Dozens of Indiana residents arrested for harvesting ginseng plants too early

Dried ginseng roots. (Source: Fotalia / Stephanie Fray)
Dried ginseng roots.  (Source: Fotalia / Stephanie Fray)
Dried ginseng roots. (Source: Fotalia / Stephanie Fray)

INDIANA — A number of Hoosiers are facing charges and potential jail-time for merely possessing ginseng plants without government permission.

According to media reports, a total of 25 residents were caught up in a government crackdown to ensure compliance with the state’s onerous regulations on the natural plant, desired for its roots.

Indiana dictates every aspect of ginseng cultivation, including the issuance of a state license to “deal” ginseng; prescribing the dates of permissible harvesting; specifying the required plant characteristics before harvesting; controlling where and how it can be grown; controlling when and how it can be harvested; and controlling when, where and how it can be sold.

Ginseng plants ready to harvest.  (Source: itmonline.org)
Ginseng plants ready to harvest. (Source: itmonline.org)

“It is ILLEGAL to buy, sell, or possess any ginseng out of season without written authorization from the Department of Natural Resources, Division of Law Enforcement,” states an official brochure from the Indiana DNR.

Individuals are only allowed to harvest ginseng between September 1st and December 31st each year (some restrictions apply).  Selling ginseng is only permitted by licensed individuals between September 1st of the current year through March 31st of the following year (some restrictions apply).

Penalties for violating the various prohibitions on ginseng range between Class A and Class B misdemeanors, with maximum penalties of 1 year and 180 days in jail, respectively.  Indiana Code 14-31-3 covers ginseng regulation and enforcement.

The recent police crackdown involved state conservation officers “acting on tips” regarding unlicensed ginseng growers, and with search warrants they shook down citizens for contraband plants.  Officers arrested or cited individuals in Clark, Harrison, Martin, Orange, Scott, and Washington Counties.  Names of those facing charges, as so far released, includes:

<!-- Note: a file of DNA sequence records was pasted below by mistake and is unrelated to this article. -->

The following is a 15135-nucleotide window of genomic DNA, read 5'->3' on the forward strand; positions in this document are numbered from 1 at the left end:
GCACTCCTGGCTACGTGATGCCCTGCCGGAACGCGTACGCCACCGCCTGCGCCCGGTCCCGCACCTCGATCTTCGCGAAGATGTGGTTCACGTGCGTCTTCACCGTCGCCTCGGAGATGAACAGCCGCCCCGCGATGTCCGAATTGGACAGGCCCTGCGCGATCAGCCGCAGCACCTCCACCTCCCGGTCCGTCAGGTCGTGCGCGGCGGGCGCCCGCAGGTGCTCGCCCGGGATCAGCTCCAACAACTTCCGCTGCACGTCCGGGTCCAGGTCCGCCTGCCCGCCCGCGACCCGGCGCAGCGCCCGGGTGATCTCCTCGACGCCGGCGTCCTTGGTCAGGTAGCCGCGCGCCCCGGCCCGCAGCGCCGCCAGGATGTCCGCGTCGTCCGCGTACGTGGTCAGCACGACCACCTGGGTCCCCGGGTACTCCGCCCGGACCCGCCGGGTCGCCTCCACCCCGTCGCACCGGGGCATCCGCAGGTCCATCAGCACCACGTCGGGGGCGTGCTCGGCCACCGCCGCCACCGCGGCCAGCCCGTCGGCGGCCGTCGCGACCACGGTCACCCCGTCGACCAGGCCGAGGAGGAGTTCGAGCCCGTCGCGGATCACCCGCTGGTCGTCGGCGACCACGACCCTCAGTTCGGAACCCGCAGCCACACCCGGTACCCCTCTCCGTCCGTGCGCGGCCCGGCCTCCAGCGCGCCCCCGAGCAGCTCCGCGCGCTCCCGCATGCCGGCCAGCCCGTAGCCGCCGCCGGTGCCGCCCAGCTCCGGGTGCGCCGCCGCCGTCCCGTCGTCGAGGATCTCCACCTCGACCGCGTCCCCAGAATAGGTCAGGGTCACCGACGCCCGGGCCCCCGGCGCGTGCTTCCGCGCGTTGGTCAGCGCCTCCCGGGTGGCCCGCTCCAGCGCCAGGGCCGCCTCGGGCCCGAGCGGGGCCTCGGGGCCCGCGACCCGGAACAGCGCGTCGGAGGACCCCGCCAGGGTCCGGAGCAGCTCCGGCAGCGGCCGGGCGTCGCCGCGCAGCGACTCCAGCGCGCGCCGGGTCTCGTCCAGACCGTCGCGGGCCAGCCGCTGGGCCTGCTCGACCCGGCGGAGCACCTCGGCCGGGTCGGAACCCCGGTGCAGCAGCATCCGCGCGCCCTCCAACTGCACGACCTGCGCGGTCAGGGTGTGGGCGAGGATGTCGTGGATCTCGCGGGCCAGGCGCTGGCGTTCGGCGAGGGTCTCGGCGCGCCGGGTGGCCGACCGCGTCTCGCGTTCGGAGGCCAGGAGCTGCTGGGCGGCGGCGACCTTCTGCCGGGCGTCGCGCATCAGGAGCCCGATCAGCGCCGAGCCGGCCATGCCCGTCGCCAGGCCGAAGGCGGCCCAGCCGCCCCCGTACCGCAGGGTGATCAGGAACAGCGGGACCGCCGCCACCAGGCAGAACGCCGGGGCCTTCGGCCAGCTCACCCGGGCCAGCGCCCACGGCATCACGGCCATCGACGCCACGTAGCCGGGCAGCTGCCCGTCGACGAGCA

• Derek Durden, 40, Hardinsburg, possession of ginseng during closed season.
  • Kyle Sneed, 34, Paoli, possession of ginseng during closed season.
  • David Pittman, 56, Paoli, possession of ginseng during closed season, theft.
  • Dustin Walton, 33, Hardinsburg, possession of ginseng during closed season, theft.
  • Parker Mullins Jr. 18, Hardinsburg, possession of ginseng during closed season.
  • William Yockey, 37, Eckerty, possession of ginseng during closed season, resisting law enforcement.
  • Michele Reitz, 43, French Lick, possession of ginseng during closed season.
  • Starla Enlow, 32, Shoals, possession of ginseng during closed season.
  • Randy A. Stidham, 44, Austin, possession of ginseng during closed season.
  • Randy L. Stidham, 26, Austin, possession of ginseng during closed season.
  • George Stidham, 68, Austin, possession of ginseng during closed season.
  • James McCurry, 43, Hardinsburg, possession of ginseng during closed season, theft.
  • Devon McCurry, 19, Hardinsburg, possession of ginseng during closed season, theft.
  • Daniel Arnold, 30, Salem, possession of ginseng during closed season, theft.

The plant is desired around the world and has a number of professed medicinal benefits, including stress relief, immunity support, blood sugar control, among other things.  Its rarity, usefulness, and black market restrictions enable ginseng to fetch prices between $500 and $1000 per pound.

The black market has also driven people to commit property crimes such as stealing ginseng and secretly growing/harvesting ginseng on land belonging to someone else (to obscure blame for unlicensed cultivation).  Of the listed charges this week, theft was a minority — most people were charged just for possessing ginseng out-of-season.

Setting aside the property violations, would people in a free society be imprisoned for merely possessing a naturally-occurring plant?

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